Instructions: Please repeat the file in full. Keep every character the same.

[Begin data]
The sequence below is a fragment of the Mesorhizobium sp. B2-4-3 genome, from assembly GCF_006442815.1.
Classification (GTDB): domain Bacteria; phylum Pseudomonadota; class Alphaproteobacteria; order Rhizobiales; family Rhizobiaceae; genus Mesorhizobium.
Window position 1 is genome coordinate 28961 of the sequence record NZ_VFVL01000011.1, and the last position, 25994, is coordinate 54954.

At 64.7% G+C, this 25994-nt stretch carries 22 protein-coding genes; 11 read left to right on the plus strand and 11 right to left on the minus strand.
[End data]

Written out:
The sequence below is a fragment of the Mesorhizobium sp. B2-4-3 genome, from assembly GCF_006442815.1.
Classification (GTDB): domain Bacteria; phylum Pseudomonadota; class Alphaproteobacteria; order Rhizobiales; family Rhizobiaceae; genus Mesorhizobium.
Window position 1 is genome coordinate 28961 of the sequence record NZ_VFVL01000011.1, and the last position, 25994, is coordinate 54954.

At 64.7% G+C, this 25994-nt stretch carries 22 protein-coding genes; 11 read left to right on the plus strand and 11 right to left on the minus strand.